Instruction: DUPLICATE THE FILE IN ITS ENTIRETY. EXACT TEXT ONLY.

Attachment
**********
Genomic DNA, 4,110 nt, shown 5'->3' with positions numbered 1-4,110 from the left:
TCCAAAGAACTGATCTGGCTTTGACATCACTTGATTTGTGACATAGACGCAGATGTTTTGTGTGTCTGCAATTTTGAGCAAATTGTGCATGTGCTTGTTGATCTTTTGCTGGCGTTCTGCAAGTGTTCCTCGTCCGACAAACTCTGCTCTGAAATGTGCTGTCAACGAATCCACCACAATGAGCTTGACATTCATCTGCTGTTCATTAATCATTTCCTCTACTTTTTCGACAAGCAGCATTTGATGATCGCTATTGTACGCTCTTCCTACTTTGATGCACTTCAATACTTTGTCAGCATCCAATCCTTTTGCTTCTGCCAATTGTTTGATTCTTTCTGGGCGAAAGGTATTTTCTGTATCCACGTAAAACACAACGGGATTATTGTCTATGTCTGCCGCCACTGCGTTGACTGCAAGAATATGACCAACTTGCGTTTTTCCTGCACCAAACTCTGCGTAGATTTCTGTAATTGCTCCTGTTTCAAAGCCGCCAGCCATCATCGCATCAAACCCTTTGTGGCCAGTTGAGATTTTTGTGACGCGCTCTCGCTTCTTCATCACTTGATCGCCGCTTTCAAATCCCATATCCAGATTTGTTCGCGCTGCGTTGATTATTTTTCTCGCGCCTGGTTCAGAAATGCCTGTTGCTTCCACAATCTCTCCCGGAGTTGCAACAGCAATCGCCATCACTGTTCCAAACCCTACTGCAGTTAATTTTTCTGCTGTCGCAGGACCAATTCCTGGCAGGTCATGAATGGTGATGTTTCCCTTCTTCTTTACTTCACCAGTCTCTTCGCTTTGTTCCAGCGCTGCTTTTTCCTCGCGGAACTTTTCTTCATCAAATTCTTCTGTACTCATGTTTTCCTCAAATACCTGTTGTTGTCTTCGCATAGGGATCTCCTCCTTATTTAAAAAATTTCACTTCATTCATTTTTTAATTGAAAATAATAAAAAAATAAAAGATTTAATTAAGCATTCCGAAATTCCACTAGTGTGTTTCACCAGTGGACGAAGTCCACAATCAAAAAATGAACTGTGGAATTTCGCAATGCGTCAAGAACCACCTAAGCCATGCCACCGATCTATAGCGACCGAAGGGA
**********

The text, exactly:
Genomic DNA, 4,110 nt, shown 5'->3' with positions numbered 1-4,110 from the left:
TCCAAAGAACTGATCTGGCTTTGACATCACTTGATTTGTGACATAGACGCAGATGTTTTGTGTGTCTGCAATTTTGAGCAAATTGTGCATGTGCTTGTTGATCTTTTGCTGGCGTTCTGCAAGTGTTCCTCGTCCGACAAACTCTGCTCTGAAATGTGCTGTCAACGAATCCACCACAATGAGCTTGACATTCATCTGCTGTTCATTAATCATTTCCTCTACTTTTTCGACAAGCAGCATTTGATGATCGCTATTGTACGCTCTTCCTACTTTGATGCACTTCAATACTTTGTCAGCATCCAATCCTTTTGCTTCTGCCAATTGTTTGATTCTTTCTGGGCGAAAGGTATTTTCTGTATCCACGTAAAACACAACGGGATTATTGTCTATGTCTGCCGCCACTGCGTTGACTGCAAGAATATGACCAACTTGCGTTTTTCCTGCACCAAACTCTGCGTAGATTTCTGTAATTGCTCCTGTTTCAAAGCCGCCAGCCATCATCGCATCAAACCCTTTGTGGCCAGTTGAGATTTTTGTGACGCGCTCTCGCTTCTTCATCACTTGATCGCCGCTTTCAAATCCCATATCCAGATTTGTTCGCGCTGCGTTGATTATTTTTCTCGCGCCTGGTTCAGAAATGCCTGTTGCTTCCACAATCTCTCCCGGAGTTGCAACAGCAATCGCCATCACTGTTCCAAACCCTACTGCAGTTAATTTTTCTGCTGTCGCAGGACCAATTCCTGGCAGGTCATGAATGGTGATGTTTCCCTTCTTCTTTACTTCACCAGTCTCTTCGCTTTGTTCCAGCGCTGCTTTTTCCTCGCGGAACTTTTCTTCATCAAATTCTTCTGTACTCATGTTTTCCTCAAATACCTGTTGTTGTCTTCGCATAGGGATCTCCTCCTTATTTAAAAAATTTCACTTCATTCATTTTTTAATTGAAAATAATAAAAAAATAAAAGATTTAATTAAGCATTCCGAAATTCCACTAGTGTGTTTCACCAGTGGACGAAGTCCACAATCAAAAAATGAACTGTGGAATTTCGCAATGCGTCAAGAACCACCTAAGCCATGCCACCGATCTATAGCGACCGAAGGGA